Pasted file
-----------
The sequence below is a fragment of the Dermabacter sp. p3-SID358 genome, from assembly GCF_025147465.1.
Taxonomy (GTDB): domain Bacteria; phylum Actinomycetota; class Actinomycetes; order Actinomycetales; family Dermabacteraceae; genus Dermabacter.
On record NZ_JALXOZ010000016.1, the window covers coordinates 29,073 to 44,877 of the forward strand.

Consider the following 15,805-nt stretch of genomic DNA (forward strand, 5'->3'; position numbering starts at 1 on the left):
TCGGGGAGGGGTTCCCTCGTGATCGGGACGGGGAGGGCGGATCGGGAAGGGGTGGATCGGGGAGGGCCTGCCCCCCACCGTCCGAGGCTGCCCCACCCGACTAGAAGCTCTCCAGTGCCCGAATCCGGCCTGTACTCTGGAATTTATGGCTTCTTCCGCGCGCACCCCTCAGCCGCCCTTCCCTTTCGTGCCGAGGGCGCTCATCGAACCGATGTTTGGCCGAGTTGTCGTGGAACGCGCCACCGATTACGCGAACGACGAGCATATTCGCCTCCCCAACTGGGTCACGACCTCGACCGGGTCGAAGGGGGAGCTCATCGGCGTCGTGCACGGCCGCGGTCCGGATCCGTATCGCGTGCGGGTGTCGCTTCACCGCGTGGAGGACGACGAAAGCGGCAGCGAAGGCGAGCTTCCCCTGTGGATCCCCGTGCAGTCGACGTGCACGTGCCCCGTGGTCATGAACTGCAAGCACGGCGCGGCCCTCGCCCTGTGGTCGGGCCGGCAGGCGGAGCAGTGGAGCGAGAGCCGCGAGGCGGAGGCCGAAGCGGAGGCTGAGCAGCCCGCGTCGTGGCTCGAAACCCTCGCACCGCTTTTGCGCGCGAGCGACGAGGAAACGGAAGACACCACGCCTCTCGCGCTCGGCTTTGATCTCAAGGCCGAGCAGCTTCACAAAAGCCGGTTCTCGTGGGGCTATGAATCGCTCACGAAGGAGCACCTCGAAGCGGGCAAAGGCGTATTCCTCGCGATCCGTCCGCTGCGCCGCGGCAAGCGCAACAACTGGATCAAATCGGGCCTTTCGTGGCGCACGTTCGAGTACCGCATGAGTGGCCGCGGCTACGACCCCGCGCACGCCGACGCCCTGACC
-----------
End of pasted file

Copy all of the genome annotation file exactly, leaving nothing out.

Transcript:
The sequence below is a fragment of the Dermabacter sp. p3-SID358 genome, from assembly GCF_025147465.1.
Taxonomy (GTDB): domain Bacteria; phylum Actinomycetota; class Actinomycetes; order Actinomycetales; family Dermabacteraceae; genus Dermabacter.
On record NZ_JALXOZ010000016.1, the window covers coordinates 29,073 to 44,877 of the forward strand.

Consider the following 15,805-nt stretch of genomic DNA (forward strand, 5'->3'; position numbering starts at 1 on the left):
TCGGGGAGGGGTTCCCTCGTGATCGGGACGGGGAGGGCGGATCGGGAAGGGGTGGATCGGGGAGGGCCTGCCCCCCACCGTCCGAGGCTGCCCCACCCGACTAGAAGCTCTCCAGTGCCCGAATCCGGCCTGTACTCTGGAATTTATGGCTTCTTCCGCGCGCACCCCTCAGCCGCCCTTCCCTTTCGTGCCGAGGGCGCTCATCGAACCGATGTTTGGCCGAGTTGTCGTGGAACGCGCCACCGATTACGCGAACGACGAGCATATTCGCCTCCCCAACTGGGTCACGACCTCGACCGGGTCGAAGGGGGAGCTCATCGGCGTCGTGCACGGCCGCGGTCCGGATCCGTATCGCGTGCGGGTGTCGCTTCACCGCGTGGAGGACGACGAAAGCGGCAGCGAAGGCGAGCTTCCCCTGTGGATCCCCGTGCAGTCGACGTGCACGTGCCCCGTGGTCATGAACTGCAAGCACGGCGCGGCCCTCGCCCTGTGGTCGGGCCGGCAGGCGGAGCAGTGGAGCGAGAGCCGCGAGGCGGAGGCCGAAGCGGAGGCTGAGCAGCCCGCGTCGTGGCTCGAAACCCTCGCACCGCTTTTGCGCGCGAGCGACGAGGAAACGGAAGACACCACGCCTCTCGCGCTCGGCTTTGATCTCAAGGCCGAGCAGCTTCACAAAAGCCGGTTCTCGTGGGGCTATGAATCGCTCACGAAGGAGCACCTCGAAGCGGGCAAAGGCGTATTCCTCGCGATCCGTCCGCTGCGCCGCGGCAAGCGCAACAACTGGATCAAATCGGGCCTTTCGTGGCGCACGTTCGAGTACCGCATGAGTGGCCGCGGCTACGACCCCGCGCACGCCGACGCCCTGACC